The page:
Bike To Beat Cancer Tuesday, Aug 23 2022 

Join nearly 1,000 people of all abilities and sizes as they pedal to Norton Cancer Institute – Brownsboro in an energetic fundraising effort that builds momentum year after year. Byline: David Steen Martin It won’t be a long bike ride, but it will be a meaningful one for Laila S. Agrawal, M.D., when she and her family participate in Bike [...]

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U of L processing more coronavirus test results Thursday, Apr 9 2020 

By Matthew Keck — 

The University of Louisville has increased its efforts with coronavirus testing to help fight the fatal pandemic.

Researchers at U of L are processing test results from 12 different hospitals, U of L Campus Health and four outpatient clinics in the Louisville area. As of April 1, they have processed 1,797 tests, with more than 1,000 of them coming from Norton Healthcare.

Out of the 1,797 tests thus far, there have been 204 positive results.

U of L executive vice president for research and innovation Kevin Gardner said they now have to capacity to test up to 1,000 cases per day. Other U of L researchers have put their duties on hold to devote their time to fighting this virus.

Last week, U of L Health opened the first drive-thru testing in Kentucky. As a part of this effort, the drive-thru testing will be processing up to 200 cases per day.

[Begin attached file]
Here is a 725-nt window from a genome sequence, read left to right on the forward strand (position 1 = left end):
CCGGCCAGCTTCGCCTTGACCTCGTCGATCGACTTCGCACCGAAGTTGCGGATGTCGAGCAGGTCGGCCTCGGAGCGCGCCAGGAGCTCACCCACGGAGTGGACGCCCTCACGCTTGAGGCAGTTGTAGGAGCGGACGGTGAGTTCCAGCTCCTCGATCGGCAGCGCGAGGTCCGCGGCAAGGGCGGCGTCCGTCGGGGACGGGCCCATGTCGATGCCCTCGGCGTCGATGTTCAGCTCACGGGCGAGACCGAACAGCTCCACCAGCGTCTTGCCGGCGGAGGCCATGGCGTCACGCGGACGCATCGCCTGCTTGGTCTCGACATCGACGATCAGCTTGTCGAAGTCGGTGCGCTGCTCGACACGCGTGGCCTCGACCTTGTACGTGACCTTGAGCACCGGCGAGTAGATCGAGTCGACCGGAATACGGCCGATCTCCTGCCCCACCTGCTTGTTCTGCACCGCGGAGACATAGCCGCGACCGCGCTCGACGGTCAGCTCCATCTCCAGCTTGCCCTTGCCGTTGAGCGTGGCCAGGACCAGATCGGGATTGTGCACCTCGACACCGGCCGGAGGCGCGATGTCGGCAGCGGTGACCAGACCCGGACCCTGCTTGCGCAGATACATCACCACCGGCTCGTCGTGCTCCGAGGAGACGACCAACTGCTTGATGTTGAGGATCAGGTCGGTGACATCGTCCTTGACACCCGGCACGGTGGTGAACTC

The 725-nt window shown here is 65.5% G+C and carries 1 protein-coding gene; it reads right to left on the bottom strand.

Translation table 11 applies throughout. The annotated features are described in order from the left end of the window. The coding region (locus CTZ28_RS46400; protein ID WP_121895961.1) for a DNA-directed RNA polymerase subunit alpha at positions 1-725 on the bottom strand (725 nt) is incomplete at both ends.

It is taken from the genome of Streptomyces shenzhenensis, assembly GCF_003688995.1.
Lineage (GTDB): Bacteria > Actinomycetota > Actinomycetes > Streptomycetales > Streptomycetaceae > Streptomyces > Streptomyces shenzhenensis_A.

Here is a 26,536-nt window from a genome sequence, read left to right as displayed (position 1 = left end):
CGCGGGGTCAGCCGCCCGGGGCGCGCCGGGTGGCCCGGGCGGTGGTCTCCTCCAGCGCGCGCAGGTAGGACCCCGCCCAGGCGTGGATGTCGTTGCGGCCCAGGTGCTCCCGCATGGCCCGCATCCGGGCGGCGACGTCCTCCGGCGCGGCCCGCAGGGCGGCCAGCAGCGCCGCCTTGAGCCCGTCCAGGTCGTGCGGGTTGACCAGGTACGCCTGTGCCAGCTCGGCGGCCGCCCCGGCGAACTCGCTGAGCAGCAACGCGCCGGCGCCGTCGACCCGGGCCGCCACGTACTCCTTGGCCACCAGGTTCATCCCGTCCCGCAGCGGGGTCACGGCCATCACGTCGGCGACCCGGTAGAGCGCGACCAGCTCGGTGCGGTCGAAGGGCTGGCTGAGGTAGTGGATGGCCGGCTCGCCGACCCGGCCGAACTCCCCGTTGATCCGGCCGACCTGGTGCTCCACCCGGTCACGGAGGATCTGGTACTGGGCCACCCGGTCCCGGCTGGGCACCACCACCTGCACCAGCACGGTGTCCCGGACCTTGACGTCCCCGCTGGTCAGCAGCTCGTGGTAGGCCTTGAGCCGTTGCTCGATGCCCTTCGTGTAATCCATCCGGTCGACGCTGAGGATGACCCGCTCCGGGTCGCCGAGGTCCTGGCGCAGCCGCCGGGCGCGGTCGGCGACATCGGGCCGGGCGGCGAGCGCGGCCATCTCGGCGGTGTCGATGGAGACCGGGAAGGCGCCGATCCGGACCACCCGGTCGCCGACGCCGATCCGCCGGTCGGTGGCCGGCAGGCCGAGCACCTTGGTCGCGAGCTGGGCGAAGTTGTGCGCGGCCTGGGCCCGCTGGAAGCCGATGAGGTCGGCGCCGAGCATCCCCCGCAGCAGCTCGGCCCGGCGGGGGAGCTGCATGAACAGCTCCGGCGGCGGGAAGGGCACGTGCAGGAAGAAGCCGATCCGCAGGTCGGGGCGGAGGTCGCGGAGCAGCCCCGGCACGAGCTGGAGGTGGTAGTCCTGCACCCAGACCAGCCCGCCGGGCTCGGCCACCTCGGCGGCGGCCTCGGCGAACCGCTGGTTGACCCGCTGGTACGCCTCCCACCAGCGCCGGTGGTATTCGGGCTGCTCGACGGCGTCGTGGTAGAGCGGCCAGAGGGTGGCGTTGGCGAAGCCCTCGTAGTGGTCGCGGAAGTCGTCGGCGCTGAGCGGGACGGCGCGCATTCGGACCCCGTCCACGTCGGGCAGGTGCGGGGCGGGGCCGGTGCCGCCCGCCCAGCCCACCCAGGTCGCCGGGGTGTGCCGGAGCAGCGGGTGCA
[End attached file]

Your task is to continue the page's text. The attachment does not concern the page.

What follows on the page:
According to Gardner, U of L’s efforts are producing test results within 24 hours. This quick turnaround allows hospitals to isolate patients and healthcare providers with COVID-19. Along with that, they can move others out of isolation, saving protective medical equipment that is low across the state.

This processing is also an effort to help researchers answer questions about the deadly COVID-19. They are hoping to find how the virus has spread, how it progresses and who gets it. U of L is also working on long-term approaches to the virus.

Kenneth Palmer, director of U of L’s Center for Preventive Medicine, is testing potential treatments, one of which was developed at U of L in partnership with the National Cancer Institute and the University of Pittsburgh.

Support for this research includes $500,000 in funding from U of L, but the university is asking for those able to make a donation for further support.

File Photo // The Louisville Cardinal 

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Research shows Hepatitis C mostly affects millennials now Friday, Oct 18 2019 

By Maggie Vancampen —

A recent press release said hepatitis C is now predominately affecting millennials according to research conducted at Norton Healthcare.

Professor of Pediatrics Dr. John Myers and his team tested over 82 thousand people for the HCV infection from 2016-2018. For research purposes, millennials are defined as anyone born between 1980 to 1995. Baby boomers were described as people born between 1945 to 1965.